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The animal sound effects from “Why Mosquitoes Buzz in People’s Ears: A West African Tale” by Verna Aardema really resonate with children. Children invent creative sounds when they represent their favorite creatures.
Share the cover of “Why Mosquitoes Buzz in People’s Ears: A West African Tale” with students. Ask children to predict why they think mosquitoes buzz. Write their ideas on a white board using Crayola® Dry Erase Markers. Encourage children to make sounds like buzzing mosquitoes.
Ask children to consider this African folktale that describes one possible explanation of why mosquitoes buzz in people’s ears. Encourage children to listen carefully for the unique, creative sounds the animals in the story make. Ask children to repeat those as you read.
During the reading, ask children if they notice something a little unusual about the illustration style. Keep the suspense about what it is for as long as possible.
Review the story, discussing the sounds each animal made. Take a second look at the illustrations. Ask children to describe how white or light-colored lines are used to outline the drawings. How could they do that in their own art?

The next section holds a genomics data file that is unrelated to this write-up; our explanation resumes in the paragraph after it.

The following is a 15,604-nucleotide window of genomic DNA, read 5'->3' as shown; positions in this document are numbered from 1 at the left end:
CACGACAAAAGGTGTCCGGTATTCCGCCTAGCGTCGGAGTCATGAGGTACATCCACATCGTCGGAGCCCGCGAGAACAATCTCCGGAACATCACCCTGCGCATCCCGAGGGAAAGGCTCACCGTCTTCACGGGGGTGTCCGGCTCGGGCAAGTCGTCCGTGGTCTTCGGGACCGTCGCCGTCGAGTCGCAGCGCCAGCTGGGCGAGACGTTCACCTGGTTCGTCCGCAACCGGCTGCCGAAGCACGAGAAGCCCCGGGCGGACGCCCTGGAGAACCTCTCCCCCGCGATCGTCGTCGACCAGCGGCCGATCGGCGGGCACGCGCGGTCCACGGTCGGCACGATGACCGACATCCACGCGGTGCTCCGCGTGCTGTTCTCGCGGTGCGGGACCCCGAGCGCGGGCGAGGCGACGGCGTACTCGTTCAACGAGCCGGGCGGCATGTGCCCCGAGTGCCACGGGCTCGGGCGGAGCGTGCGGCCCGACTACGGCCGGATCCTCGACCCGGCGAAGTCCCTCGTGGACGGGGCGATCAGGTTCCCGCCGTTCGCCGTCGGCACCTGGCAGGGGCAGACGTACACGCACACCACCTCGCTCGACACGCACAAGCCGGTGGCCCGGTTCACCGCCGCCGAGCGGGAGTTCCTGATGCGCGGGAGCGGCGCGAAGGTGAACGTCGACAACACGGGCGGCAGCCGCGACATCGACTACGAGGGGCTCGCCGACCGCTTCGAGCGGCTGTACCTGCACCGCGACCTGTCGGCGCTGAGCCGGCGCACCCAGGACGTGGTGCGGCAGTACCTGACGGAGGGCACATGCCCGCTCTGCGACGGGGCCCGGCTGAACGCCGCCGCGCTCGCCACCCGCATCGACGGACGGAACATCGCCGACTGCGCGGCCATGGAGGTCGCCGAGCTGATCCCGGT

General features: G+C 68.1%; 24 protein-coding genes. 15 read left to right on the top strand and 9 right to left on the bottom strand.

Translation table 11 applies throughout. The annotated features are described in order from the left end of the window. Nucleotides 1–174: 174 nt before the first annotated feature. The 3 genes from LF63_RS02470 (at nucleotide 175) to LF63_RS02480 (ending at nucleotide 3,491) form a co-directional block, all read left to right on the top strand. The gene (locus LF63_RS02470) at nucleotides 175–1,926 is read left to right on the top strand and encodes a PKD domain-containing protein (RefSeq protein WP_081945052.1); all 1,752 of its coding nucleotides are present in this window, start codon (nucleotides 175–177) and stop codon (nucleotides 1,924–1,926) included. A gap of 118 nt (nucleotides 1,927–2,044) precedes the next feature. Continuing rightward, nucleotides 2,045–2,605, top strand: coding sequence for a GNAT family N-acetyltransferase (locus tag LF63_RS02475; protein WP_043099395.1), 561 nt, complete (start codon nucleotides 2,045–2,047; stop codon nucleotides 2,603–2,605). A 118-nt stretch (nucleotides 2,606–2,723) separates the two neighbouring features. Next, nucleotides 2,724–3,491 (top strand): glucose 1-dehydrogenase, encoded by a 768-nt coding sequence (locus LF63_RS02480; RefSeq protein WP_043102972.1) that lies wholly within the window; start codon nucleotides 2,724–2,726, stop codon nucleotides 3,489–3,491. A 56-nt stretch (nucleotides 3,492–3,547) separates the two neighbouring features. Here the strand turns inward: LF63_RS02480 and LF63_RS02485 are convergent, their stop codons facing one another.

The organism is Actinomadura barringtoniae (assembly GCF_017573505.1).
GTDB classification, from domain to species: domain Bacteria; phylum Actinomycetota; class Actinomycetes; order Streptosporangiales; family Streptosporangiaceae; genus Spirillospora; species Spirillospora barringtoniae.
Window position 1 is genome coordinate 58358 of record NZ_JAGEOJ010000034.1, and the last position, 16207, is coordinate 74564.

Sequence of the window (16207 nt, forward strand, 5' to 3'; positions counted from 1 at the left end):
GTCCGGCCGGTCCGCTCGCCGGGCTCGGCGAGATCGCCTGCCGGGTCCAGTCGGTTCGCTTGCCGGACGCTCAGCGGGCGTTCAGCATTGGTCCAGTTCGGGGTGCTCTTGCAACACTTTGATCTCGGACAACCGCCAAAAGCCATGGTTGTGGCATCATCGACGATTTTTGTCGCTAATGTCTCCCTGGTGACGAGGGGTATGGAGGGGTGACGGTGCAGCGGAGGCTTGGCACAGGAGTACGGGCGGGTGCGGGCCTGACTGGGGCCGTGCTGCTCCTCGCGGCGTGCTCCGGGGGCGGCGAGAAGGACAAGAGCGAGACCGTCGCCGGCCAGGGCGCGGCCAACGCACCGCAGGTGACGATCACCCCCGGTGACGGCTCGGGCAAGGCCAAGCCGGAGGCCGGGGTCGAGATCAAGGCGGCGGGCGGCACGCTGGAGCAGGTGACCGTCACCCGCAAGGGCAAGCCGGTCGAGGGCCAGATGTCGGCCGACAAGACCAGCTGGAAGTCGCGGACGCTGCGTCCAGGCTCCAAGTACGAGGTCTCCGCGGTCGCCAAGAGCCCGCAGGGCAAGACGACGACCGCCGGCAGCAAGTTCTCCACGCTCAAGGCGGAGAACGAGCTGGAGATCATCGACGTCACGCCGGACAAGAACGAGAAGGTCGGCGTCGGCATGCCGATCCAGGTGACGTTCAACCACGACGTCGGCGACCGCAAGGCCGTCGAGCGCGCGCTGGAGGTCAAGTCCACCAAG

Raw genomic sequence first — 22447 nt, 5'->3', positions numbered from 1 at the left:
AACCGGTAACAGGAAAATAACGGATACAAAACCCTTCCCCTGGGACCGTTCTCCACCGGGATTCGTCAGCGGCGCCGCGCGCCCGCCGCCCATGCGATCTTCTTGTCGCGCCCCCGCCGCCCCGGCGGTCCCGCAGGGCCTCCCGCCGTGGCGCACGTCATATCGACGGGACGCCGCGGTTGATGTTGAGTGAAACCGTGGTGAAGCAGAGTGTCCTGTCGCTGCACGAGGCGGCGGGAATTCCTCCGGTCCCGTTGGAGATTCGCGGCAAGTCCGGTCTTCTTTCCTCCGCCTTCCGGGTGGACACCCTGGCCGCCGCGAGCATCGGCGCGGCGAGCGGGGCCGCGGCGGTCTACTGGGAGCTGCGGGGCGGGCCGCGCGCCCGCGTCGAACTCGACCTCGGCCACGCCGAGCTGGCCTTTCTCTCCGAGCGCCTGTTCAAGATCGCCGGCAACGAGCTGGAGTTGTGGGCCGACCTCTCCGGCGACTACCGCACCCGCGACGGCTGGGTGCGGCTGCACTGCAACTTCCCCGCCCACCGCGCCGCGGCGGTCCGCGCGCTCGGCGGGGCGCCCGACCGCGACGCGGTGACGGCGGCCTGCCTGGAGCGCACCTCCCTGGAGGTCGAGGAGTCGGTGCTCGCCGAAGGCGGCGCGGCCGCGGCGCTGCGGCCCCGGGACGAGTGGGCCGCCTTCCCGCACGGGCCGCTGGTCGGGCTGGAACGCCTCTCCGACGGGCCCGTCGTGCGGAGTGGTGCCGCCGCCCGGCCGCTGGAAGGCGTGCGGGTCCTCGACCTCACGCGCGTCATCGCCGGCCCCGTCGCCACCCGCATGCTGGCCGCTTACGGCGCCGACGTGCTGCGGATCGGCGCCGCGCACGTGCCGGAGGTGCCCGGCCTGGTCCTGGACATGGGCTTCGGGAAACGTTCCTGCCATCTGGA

Ask children to choose a favorite animal from the story, an animal that intrigues them, or invent an imaginary one.
Invite them to choose colorful, dark Crayola Construction Paper on which to draw with Crayola Construction Paper™ Crayons. If needed, demonstrate how to first outline the exterior shape of their animal, and then define the animal’s interior parts, using white or another light color. Children may even want to practice this technique on scrap paper first.
Children fill the spaces between the outlines with color.
When children finish, have them present their work to the class. First, ask them to present the sound the animal makes. Keep the drawing a mystery. Can classmates identify the animal from its sound? Make sure everyone repeats the sound before the name of the animal is revealed. Then ask children to describe the animal parts that are depicted in their drawings.
Explore how Lane Smith’s illustrations contribute to the mood created by the words of Jon Scieszka in their book, The Ma
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